Being centre of attention and making people laugh excited her and, even as she recalls her journey, she talks about comedy with her eyes lit up. In 2006 she began performing at shows organised by legendary comedian Joe Parker.
Comedy is like discovering gold
Morake’s diligence, in an industry that was still in the budding stage 10 years ago, has paid off. She has since featured on the line-ups of shows such as Blacks Only, and festivals such as the Just Because Comedy Festival and the Tshwane Comedy Festival, to name a few. In 2013 the Comedy Central channel aired her one-woman show, Her Story – a benchmark in her career.
Her current show is the 2015 Nando’s hosted Mass Hysteria, where she shares the stage with comedians such as Nik Rabinowitz, Chester Missing, Mpho “Popps” Modikoane, John Vlismas and Marc Lottering. She holds the latter two in high regard.
“The comedy industry is exciting at the moment. For me it’s like discovering gold in South Africa and now the mines are going to start opening. There will be those that are duds and those that are lucrative,” she says.
She has been the only female on the show’s line-up for three years in a row. Is the local comedy industry still a boys’ club?
“I don’t know why I’m the only female on the line-up. It just ends up working that way, doesn’t it? I’m sure it will be different in future. But also I pride myself in that sometimes they forget that I am a female comedian.”
Female comics and cougardom
What she has noticed in local comedy is that women don’t have predecessors, but more and more “bankable” women, like Mel Jones and Celeste Ntuli, are paving the way for those who wish to pursue a career in comedy.
For the first time ever, a woman comedian, Khanyisa Bunu, won the Savanna Audience Choice Comic award 2015 – an award that Morake feels is a reflection of transformation in the industry.
In preparation for Mass Hysteria each comedian received a ministerial portfolio, which they build their material around. It’s a bit hard saying Morake’s portfolio with a straight face. She can’t elaborate on it without getting into her ministerial character. She is the minister of Ben 10s, Yolo (You Only Live Once) and homesteads.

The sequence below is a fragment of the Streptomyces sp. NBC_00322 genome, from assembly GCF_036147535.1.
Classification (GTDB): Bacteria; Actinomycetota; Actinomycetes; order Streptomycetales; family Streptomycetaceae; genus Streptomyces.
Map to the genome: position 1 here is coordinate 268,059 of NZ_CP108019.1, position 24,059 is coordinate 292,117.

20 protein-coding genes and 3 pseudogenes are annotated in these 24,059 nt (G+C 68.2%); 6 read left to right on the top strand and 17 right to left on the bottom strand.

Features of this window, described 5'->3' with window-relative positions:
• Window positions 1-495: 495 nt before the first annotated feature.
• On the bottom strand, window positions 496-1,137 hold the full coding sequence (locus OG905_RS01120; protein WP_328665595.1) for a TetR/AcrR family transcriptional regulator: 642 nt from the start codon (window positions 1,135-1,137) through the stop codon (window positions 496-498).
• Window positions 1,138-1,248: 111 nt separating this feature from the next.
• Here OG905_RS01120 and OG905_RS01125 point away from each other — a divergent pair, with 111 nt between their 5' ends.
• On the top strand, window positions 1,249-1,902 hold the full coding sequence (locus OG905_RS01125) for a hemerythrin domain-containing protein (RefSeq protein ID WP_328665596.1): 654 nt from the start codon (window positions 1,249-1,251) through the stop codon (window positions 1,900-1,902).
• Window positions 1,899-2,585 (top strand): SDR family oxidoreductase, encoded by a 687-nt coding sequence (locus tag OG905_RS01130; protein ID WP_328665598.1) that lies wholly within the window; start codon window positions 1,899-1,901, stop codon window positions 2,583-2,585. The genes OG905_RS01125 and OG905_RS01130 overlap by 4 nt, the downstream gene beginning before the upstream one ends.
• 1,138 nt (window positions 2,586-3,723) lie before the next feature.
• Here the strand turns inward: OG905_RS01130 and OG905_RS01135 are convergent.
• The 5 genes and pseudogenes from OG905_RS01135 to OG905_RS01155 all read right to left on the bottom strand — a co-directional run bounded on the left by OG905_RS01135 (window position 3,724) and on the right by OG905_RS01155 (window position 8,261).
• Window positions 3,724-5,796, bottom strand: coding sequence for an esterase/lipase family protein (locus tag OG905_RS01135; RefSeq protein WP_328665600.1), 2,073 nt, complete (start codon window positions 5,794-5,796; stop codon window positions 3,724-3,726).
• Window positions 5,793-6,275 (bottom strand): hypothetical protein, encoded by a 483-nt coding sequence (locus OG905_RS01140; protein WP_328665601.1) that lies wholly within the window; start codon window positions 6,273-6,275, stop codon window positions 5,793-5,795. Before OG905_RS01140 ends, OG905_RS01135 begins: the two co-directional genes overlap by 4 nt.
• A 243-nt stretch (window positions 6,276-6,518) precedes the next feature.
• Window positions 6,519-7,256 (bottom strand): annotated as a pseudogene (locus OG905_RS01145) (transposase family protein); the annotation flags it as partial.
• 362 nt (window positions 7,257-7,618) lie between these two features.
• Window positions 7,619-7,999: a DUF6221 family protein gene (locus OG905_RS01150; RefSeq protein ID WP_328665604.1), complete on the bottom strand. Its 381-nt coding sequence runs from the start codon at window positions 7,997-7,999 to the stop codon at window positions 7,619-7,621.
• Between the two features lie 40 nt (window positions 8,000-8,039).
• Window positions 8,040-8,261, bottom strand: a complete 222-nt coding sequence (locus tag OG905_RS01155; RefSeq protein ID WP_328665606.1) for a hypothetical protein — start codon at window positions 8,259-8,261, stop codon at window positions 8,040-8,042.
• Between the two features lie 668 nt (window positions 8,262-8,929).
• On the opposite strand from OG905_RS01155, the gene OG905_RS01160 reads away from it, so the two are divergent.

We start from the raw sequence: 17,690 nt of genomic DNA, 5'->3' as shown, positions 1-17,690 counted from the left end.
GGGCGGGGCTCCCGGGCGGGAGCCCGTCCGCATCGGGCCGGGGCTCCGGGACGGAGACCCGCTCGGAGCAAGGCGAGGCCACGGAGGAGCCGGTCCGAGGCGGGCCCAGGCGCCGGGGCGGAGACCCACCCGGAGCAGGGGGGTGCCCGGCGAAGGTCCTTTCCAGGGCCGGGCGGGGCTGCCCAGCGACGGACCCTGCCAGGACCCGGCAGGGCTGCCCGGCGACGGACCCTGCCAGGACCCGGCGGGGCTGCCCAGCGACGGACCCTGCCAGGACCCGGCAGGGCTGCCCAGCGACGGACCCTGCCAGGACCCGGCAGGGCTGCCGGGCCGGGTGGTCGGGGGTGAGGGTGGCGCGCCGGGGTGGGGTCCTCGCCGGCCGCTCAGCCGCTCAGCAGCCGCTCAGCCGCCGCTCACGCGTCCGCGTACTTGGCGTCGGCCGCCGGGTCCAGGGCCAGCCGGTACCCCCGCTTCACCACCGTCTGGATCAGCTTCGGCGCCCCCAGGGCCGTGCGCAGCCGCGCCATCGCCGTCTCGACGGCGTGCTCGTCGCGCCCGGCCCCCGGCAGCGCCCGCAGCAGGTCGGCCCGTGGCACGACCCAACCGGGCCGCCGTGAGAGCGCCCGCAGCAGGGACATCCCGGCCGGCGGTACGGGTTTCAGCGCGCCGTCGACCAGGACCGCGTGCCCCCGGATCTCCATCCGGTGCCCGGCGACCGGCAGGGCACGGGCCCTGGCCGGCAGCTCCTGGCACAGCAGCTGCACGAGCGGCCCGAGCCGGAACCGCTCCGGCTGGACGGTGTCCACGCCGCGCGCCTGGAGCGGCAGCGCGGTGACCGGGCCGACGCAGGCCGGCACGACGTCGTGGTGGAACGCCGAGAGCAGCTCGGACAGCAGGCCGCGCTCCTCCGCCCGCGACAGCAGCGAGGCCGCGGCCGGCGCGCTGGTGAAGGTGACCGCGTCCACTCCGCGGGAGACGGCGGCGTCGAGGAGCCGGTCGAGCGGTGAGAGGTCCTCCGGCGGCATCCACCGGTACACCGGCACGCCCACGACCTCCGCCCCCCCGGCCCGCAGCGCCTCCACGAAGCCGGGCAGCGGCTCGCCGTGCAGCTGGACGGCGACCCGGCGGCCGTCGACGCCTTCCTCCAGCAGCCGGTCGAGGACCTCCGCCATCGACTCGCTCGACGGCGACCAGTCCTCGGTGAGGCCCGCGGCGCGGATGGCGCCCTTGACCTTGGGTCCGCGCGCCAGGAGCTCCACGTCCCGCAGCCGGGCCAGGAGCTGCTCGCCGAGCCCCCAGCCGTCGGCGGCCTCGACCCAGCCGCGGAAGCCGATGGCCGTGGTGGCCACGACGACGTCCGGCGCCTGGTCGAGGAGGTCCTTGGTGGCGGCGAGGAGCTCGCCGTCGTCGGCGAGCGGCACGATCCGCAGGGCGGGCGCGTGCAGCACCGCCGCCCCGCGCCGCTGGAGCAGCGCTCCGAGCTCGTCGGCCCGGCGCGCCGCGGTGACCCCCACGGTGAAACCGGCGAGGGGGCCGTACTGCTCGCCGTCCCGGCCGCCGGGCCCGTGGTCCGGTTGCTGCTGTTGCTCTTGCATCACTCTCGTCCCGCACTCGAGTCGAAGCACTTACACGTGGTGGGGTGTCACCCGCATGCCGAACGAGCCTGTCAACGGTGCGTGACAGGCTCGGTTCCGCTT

“I’m getting to that age where one is going to qualify for cougardom. So I understand the need for Ben 10s and the need to regulate this issue because some people are rolling with Ben 2s and that is risking jail time.”
Doing the slaap tiger dance
One of the topics covered in Mass Hysteria by comedian and actor Modikoane is gratuitous local adverts and a question that often pops up with the topic is: Why is that black people are always seen dancing in adverts?
Morake has also been spotted dancing in a slapstick Vodacom advert for the “slaap tiger” campaign.
“I took a risk with the slaap tiger advert because I knew it would be perceived as borderline blackface and which is why I told the team that, if we are going to be silly, let’s be silly but let’s not play on any stereotypes, which I feel we didn’t.”
Morake says she is the first woman to do a Vodacom campaign. “I’m up there with the Vodacom meerkat,” she laughs.
“There are people who generally don’t like slapstick and they will of course hate the ad but my benefit from that ad is the number of kids who [can] do the slaap tiger dance for me. It makes me smile.”
Other things that make her smile are her upcoming one-woman show in December 2015 and her shows in London in November.
Even if Morake’s fans don’t see her back on Our Perfect Wedding, they can catch her on TV, in series and on a talk show – which she can’t elaborate on at the moment.